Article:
SAN BERNARDINO, Calif., April 27, 2016 /PRNewswire/ -- People are concerned that a traumatic event could happen without warning at work, school or public place. The recent shootings on college campuses and the San Bernardino County Inland Regional Center have taken away a general sense of security. "Our best emotional defense is to know how to help ourselves and others when tragedy strikes. I have seen the results of untreated trauma," says Nancy K. Bohl-Penrod, PhD, who has been dispatched to many critical incidents, including the San Bernardino terrorist attack on December 2, 2015, to provide mental health services to first responders and citizens. "Left untreated, emotional trauma can surface as symptoms of posttraumatic stress, including anxiety and depression," says Dr. Bohl-Penrod.
"Realistically, police and fire departments need to be in a state of readiness; in fact, they should also be prepared to assist employees with the emotional impact of a crisis. "We developed the Public Safety/Peer Support/Coach app, to make critical incident stress management (CISM) information more mobile for public safety organizations."
Here are 9 tips to remember following a crisis, according to Dr. Bohl-Penrod:
- Realize that your behavior is a typical reaction to an extraordinary occurrence. You are not "flipping out" or "acting weird."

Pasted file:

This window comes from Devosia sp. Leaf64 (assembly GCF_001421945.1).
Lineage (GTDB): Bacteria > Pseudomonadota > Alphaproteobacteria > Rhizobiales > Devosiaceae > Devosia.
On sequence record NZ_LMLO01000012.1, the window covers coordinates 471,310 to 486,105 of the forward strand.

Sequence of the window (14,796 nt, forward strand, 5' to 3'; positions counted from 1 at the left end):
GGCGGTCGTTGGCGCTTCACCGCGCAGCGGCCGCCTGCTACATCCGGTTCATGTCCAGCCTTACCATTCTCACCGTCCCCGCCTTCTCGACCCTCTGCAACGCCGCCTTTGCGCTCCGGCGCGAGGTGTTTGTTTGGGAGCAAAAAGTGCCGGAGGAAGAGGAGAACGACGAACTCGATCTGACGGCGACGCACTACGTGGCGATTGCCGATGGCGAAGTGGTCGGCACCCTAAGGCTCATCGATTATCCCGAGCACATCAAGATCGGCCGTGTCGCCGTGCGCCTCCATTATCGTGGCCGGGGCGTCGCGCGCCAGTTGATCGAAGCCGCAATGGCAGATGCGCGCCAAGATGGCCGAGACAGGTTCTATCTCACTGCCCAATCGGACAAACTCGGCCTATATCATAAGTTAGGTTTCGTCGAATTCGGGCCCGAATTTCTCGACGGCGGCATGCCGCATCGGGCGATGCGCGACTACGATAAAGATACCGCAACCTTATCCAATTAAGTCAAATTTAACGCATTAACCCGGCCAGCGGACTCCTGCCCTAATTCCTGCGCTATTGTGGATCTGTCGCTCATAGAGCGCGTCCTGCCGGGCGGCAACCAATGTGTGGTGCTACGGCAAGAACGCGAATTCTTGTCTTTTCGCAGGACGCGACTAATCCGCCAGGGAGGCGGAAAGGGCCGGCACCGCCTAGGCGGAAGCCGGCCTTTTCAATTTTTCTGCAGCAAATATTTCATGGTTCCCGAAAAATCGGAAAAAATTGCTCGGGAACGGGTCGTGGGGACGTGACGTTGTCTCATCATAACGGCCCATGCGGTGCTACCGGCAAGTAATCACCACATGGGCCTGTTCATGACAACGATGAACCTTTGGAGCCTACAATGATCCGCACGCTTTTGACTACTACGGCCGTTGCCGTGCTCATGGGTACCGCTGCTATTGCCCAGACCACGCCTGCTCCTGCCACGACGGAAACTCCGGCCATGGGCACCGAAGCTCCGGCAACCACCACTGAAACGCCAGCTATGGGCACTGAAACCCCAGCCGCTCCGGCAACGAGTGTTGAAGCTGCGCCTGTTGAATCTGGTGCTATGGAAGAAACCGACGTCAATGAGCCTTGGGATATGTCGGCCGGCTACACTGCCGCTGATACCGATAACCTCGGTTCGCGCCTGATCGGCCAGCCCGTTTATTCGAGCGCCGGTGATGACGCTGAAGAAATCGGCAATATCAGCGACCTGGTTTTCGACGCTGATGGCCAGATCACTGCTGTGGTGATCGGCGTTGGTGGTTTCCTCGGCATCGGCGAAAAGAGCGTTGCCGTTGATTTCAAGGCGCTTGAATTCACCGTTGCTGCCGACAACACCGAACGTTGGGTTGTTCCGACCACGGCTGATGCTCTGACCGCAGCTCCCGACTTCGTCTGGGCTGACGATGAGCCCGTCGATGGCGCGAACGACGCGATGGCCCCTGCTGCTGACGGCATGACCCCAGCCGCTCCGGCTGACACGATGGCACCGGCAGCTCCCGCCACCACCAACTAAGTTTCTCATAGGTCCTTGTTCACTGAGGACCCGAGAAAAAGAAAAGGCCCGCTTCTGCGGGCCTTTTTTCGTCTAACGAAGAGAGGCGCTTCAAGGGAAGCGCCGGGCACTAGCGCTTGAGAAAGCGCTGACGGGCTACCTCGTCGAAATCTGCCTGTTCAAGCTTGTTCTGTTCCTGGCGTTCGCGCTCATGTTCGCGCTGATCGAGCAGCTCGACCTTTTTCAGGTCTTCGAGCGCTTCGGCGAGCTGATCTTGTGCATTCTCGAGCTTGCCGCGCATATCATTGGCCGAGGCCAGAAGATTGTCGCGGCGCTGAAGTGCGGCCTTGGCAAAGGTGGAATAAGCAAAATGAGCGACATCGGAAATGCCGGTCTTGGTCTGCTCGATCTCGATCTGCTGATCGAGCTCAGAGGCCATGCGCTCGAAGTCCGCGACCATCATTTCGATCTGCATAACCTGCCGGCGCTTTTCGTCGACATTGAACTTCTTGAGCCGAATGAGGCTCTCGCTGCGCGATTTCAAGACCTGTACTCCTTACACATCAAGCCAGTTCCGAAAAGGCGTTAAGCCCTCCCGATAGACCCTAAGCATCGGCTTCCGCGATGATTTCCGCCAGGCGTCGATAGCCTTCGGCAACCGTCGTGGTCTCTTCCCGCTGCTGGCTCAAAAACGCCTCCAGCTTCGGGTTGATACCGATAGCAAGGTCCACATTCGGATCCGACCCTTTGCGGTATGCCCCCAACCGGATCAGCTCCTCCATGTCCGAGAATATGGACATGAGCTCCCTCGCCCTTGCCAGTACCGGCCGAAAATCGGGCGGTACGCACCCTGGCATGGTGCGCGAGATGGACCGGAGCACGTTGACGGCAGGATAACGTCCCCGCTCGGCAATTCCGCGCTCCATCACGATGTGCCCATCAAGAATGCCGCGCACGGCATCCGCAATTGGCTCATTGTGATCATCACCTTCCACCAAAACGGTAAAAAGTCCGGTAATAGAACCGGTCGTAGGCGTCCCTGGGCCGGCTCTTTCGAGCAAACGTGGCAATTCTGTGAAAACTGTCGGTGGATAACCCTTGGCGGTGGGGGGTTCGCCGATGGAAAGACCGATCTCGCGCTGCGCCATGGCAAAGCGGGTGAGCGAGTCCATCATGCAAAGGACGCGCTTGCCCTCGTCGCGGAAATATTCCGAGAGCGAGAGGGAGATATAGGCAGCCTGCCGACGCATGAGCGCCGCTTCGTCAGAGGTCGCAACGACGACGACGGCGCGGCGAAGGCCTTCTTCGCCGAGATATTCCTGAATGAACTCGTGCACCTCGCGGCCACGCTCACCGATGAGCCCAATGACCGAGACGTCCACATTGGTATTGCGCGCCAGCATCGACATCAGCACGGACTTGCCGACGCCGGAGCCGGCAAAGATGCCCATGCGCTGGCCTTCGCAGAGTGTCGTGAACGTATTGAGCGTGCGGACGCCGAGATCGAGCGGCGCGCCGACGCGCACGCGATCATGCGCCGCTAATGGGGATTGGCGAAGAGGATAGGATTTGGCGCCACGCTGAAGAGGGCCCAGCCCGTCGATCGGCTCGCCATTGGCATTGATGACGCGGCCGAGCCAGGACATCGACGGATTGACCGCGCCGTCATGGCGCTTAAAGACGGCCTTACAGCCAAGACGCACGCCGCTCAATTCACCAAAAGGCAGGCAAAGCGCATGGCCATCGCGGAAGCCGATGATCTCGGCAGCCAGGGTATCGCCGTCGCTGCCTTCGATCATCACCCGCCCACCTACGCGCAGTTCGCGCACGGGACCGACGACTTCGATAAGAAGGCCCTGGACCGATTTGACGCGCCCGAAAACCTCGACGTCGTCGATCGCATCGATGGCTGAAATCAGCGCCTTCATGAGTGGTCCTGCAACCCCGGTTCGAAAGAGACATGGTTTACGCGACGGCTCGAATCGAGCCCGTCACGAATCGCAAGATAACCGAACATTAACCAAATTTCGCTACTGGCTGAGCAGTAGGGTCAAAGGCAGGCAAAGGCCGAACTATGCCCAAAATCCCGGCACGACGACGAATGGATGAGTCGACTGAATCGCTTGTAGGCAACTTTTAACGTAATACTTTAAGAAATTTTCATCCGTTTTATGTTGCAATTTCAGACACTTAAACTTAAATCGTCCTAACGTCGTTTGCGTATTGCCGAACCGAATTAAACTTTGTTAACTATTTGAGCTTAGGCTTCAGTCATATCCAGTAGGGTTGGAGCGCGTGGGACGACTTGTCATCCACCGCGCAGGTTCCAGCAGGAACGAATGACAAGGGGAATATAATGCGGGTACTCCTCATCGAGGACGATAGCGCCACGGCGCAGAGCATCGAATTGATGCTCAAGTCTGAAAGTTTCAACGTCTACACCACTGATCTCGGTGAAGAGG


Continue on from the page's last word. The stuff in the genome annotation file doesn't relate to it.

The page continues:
- Breathe deeply to calm yourself. Inhale through your nose and exhale as slowly as you can. Shallow breathing keeps one in an anxious state.
- Reach out for spiritual guidance.
- Avoid self-medication with drugs or alcohol.
- Don't withdraw. Seek connection with others to grieve your loss and restore a sense of safety.
- Reveal your true feelings to your spouse, significant other, best friend, neighbor, peer supporter or co-worker. Candidly talking over your reactions can be highly therapeutic.
- Avoid deciding on vital matters when you are under undue stress. Instead, ask your spouse or other family members to help make important decisions.
- Try to get plenty of sleep and exercise. Walking or running can relieve stress.
- Seek help from a mental health professional. If a counselor is available at the time of the incident, let him/her know you need help. The signs and symptoms of critical-incident stress are subtle and often delayed. Early intervention may reduce long-term effects.
"When people master coping techniques, they have a greater likelihood of long-term emotional balance and wellness," says, Dr. Bohl-Penrod.
About TCTI and Nancy K. Bohl-Penrod, Ph.D.
Nancy K. Bohl-Penrod, Ph.D. is the Founder/Director of TCTI. She is also an Internationally recognized authority in the emotional effects of trauma and critical incident stress management. She has responded to multiple incidents including the Seal Beach hair salon mass shooting (2011), Christopher Dorner case (2013), Esperanza Fire (2006) and San Bernardino Terrorist Attack (2015).
The Counseling Team International (TCTI) has provided employee assistance support services to law enforcement, firefighters, paramedics, EMTs, governmental agencies and private industry since 1985. TCTI has fifteen (15) offices located throughout Southern California. For more information, log onto: http://www.thecounselingteam.com
Contact: Mary Ann Conover
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SOURCE The Counseling Team International (TCTI)